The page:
Three years ago, the affordable housing crisis hit Mountain View’s mobile home residents. Rents rose precipitously for the city’s tenants, and a ballot measure implementing rent control was passed in November of 2016 to protect Mountain View’s tenants.
But that measure did not help mobile home residents, who were affected more than the City’s apartment tenants. In 2015, mobile home space rents rose between 5 and 10% at Santiago Villa and Sahara Village, two of Mountain View’s largest parks. In 2020 rents are still rising at other parks reporting increases of 12% and more.
At the same time, the manager of those parks raised space rents between 50 and 100% for new mobile homeowners, making it difficult for residents to sell their homes. Park management then purchased homes at artificially low prices from residents who had to leave but had no other options. Then park managers take advantage of the problems they created by replacing the affected homes and renting them at market rates. Those rents peaked at $4500 per month.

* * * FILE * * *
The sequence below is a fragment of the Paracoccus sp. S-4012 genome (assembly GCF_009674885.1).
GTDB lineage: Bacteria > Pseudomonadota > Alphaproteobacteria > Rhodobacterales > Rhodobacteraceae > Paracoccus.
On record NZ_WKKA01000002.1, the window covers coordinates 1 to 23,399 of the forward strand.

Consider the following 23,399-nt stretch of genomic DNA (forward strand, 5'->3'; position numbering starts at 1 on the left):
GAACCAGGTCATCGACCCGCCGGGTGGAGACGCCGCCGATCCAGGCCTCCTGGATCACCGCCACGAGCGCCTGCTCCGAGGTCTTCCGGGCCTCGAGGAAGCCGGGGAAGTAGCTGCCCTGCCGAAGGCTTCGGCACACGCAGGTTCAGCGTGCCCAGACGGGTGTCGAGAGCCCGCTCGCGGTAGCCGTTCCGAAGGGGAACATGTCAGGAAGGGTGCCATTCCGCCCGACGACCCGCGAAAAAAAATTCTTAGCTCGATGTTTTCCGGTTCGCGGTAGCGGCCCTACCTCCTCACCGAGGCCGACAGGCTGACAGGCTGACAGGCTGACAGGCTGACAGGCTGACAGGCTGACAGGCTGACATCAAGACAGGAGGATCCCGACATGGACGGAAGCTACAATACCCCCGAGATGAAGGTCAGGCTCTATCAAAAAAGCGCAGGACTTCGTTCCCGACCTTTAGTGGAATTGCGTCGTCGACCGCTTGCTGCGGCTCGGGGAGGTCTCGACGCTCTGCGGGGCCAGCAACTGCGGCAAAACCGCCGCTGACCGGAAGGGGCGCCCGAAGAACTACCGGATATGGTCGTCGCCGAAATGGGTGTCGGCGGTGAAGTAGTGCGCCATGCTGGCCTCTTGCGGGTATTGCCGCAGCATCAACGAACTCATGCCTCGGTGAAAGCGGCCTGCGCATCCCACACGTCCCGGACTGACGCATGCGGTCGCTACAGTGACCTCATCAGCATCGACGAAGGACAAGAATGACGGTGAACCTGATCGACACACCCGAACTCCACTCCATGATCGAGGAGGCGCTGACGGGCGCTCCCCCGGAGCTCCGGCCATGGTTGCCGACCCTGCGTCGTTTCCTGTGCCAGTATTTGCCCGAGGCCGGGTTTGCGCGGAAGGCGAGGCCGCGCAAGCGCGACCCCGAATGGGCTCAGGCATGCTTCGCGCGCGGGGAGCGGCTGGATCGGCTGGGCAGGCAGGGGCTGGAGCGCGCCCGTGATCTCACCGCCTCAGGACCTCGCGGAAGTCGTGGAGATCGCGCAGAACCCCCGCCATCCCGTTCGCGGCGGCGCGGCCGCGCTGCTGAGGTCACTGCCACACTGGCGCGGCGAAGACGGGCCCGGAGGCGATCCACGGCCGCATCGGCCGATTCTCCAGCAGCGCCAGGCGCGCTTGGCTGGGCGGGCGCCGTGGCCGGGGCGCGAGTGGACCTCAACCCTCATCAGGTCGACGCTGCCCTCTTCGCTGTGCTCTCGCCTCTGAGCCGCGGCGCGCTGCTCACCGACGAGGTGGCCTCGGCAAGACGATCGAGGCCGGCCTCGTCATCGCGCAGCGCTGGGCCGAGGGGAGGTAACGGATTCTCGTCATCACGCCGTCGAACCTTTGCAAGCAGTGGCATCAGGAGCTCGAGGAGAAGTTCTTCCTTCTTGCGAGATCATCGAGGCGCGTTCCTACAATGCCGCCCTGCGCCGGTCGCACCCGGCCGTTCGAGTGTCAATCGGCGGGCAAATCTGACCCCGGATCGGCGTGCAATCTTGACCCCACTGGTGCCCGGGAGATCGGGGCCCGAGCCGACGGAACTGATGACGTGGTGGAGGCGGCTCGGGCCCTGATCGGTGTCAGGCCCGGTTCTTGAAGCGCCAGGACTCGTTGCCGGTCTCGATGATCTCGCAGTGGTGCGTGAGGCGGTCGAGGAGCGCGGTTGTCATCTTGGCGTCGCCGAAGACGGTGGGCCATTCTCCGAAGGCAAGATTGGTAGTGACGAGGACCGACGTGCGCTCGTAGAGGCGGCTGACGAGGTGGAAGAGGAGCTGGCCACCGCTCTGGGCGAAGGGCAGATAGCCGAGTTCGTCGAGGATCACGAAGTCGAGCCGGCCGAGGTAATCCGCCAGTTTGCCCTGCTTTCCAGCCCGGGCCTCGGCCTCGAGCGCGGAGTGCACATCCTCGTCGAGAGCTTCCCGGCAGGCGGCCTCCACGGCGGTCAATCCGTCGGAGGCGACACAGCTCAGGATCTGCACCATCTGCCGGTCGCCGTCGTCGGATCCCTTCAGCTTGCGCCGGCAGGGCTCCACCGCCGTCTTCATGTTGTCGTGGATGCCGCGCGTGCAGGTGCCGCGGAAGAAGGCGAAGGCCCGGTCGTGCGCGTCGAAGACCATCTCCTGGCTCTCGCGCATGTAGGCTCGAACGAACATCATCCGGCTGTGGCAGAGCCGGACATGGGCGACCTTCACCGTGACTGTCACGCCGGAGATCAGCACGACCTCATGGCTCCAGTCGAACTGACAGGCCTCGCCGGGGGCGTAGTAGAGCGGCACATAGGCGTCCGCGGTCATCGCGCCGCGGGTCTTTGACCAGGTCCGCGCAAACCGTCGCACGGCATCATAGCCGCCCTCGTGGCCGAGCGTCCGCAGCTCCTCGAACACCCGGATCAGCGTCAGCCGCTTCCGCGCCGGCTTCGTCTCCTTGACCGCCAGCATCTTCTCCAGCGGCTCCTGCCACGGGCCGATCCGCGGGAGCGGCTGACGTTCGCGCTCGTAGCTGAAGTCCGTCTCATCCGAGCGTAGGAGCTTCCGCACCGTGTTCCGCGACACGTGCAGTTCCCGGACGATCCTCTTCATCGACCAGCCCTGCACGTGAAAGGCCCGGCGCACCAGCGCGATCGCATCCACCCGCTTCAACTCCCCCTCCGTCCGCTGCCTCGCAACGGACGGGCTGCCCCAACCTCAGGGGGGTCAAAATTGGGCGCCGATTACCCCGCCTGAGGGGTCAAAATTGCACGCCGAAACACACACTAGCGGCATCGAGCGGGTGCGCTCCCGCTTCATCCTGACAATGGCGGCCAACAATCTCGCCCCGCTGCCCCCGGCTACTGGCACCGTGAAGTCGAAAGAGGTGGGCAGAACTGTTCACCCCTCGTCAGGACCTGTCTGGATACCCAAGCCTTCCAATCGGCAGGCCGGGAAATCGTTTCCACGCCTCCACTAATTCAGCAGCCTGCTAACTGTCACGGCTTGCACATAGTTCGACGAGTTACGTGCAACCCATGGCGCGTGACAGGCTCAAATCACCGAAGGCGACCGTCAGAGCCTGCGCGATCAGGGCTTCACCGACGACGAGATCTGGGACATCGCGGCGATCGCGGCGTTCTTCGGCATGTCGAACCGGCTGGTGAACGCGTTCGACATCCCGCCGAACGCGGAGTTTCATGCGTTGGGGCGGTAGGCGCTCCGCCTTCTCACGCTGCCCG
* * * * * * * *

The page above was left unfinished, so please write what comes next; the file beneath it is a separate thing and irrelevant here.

Most mobile homeowners have invested heavily in their homes, but their equity declines $10,000 for every $100 rise in space rent. For some of the older homes, that meant some residents may be left with no equity at all.
The Mountain View Mobile Home Alliance was created to protect the City’s 1,130 mobile homeowners and tenants in six different parks. Join us in our efforts in our fight to protect Mountain View’s mobile homeowners from being the primary victims of an out-of-control housing crisis.